Each day during the sports pause stemming from the coronavirus pandemic, NESN.com is publishing a diary full of random thoughts, opinions, takeaways, and other cool tidbits we’ve stumbled across in the absence of actual games. Because why not? We’re all in this together.
It’s been a long 2 1/2 months since professional sports in the United States paused their seasons due to the COVID-19 pandemic. And while both UFC and NASCAR have returned, and with professional golf not far behind, some fans are getting excited about the return of sports.
But could it be a bit too early to celebrate?
Much to fans’ delight, the NBA, NHL, WNBA and MLS reportedly are planning on completing their current seasons in “hub” or “bubble” cities. The NBA already has locked down Walt Disney World in Orlando, Fla., while the NHL, WNBA and MLS eye their respective options.
Major League Baseball, meanwhile, is looking at allowing teams to host games in their home cities while reconfiguring the league, eliminating the American League and National League for one season in favor of three divisions — East, Central and West.
No matter which format is selected, the question still remains: Is it safe enough to return to play?
While numbers in major hot spots like Boston and New York City are declining, that’s not always the case. Numbers in Texas, home to a dozen professional sports teams, have skyrocketed in recent weeks.
On Thursday, the Pittsburgh Penguins reported its first case of COVID-19. A player for the team recently contracted the virus, but has since recovered and is “feeling fine.”
College football has proven it’s not immune, either. As many as five members of Alabama’s football team have tested positive for coronavirus after returning to school this week. According to CBS 42’s Simone Eli, the players impacted include a lineman, a couple of skill position players and a quarterback.
Three members of Oklahoma State University’s football team also have tested positive for the virus, per the school’s senior associate athletic director Kevin Klintworth.
Though the NBA hasn’t seen a spike in cases since the beginning of the epidemic, more than a dozen NBA players and staff tested positive for the virus in the last three months, all of which reportedly have recovered. Only three NFL personnel — New Orleans Saints head coach Sean Payton, Denver Broncos linebacker Von Miller and Los Angeles Rams’ center Brian Allen — has tested positive in the league so far.
But that doesn’t mean more players won’t test positive in the future. And what if it happens?
Luckily, it appears the NFL is anticipating something like this happening.
“We fully well expect that we will have positive cases that arise because we think that this disease will remain endemic in society,” said NFL executive vice president of communications, public affairs and policy Jeff Miller, as transcribed by Yahoo! Sports. “So it shouldn’t be a surprise that new positive cases arise. Our challenge is to identify them as quickly as possible and to prevent spread to too many other participants. We’re working very diligently on that, and we’ll have some detailed plans to share about that at a later time.”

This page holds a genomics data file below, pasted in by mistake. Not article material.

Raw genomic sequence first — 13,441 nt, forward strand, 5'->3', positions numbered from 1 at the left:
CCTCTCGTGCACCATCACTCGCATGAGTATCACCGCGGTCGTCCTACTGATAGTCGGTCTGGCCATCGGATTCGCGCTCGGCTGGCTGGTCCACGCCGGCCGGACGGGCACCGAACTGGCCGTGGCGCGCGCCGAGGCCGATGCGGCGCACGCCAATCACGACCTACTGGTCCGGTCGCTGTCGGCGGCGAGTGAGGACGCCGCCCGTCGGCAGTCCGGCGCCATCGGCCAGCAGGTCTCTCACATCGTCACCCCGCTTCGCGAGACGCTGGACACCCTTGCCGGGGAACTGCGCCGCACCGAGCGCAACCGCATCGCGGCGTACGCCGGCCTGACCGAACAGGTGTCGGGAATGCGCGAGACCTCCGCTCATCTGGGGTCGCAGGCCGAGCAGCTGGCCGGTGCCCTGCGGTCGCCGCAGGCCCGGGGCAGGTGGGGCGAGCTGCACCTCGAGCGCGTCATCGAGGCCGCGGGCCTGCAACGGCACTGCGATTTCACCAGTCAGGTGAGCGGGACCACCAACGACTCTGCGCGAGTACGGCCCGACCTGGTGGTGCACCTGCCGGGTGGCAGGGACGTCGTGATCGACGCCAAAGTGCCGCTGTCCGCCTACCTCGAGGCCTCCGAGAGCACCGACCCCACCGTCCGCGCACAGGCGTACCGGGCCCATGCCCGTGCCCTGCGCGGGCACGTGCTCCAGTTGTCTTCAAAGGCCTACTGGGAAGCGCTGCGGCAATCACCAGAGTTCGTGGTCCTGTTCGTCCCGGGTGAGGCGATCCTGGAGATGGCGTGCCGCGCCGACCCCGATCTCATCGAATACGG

But what about other leagues? While they might not be public, most professional sports leagues likely have a few contingency plans. But does that make them safe? Let’s start with the NHL.
The Pittsburg Penguins reported its first case of COVID-19 on Thursday, according to the team. The team states the player was not infected in Pittsburgh and had since recovered from the illness.
Oklahoma State University and the University of Alabama have combined for at least eight players positive with that virus, with at least one Alabama player attending “player-led workouts” Tuesday and Wednesday.
So, here’s the real question: Can professional athletes safely compete in their respective sports this season? While they would LOVE to answer this question for you, the answer for each league genuinely remained unknown.
Anyway, here are some more tidbits from Thursday’s news cycle:
— Despite fans’ and players’ desires, Major League Baseball appears to remain at a standstill.
Despite the rejection of the players’ 114-game proposal, the league remained adamant on a 60-40 game season, according to The Athletic’s Ken Rosenthal and Evan Drelich.
Now, the league appears to be in a deadlock.
— Quick shout out to Sam Mewis for her subtle but meaningful work regarding race in womens’ soccer.
The U.S. womens’ national team star and Weymouth, Mass. native wasn’t afraid to demonstrate the concerns she faces in her hometown:
Breaking footage of me going for a handshake on national television pic.twitter.com/GkS3irioi4
— Samantha Mewis (@sammymewy) July 9, 2019
— Remember that Green Baret, Nate Boyer, that stood behind Colin Kaepernick’s protests? Well, that’s not where he stands anymore.
“The only disrespectful knee I’ve ever seen was the one in George Floyd’s neck,” Boyer told Barstool Radio, referring to the Minneapolis police officer who killed a black man he was restraining by kneeling on his neck for almost nine minutes.”
Stat of the Dat
The real question… will he make it?!?!
When NBA games resume, James Harden is on pace to win his 3rd straight scoring title, averaging a league-high 34.4 points per game.
He is looking to become the 1st player to lead the league in scoring in 3 consecutive seasons since Kevin Durant (2009-12). pic.twitter.com/VNIuvHaPo9
— ESPN Stats & Info (@ESPNStatsInfo) June 5, 2020
Tweet of the Day
Wow, such a mood.
TFW you hear the NBA is coming back! pic.twitter.com/SpqL0Cxbuj
— Celtics on NBC Sports Boston (@NBCSCeltics) June 4, 2020
Video of the Day
A word from Brad Stevens…
Listen, learn, engage, participate and act.
— Boston Celtics (@celtics) June 5, 2020
Thumbnail photo via Timothy T. Ludwig/USA TODAY Sports Images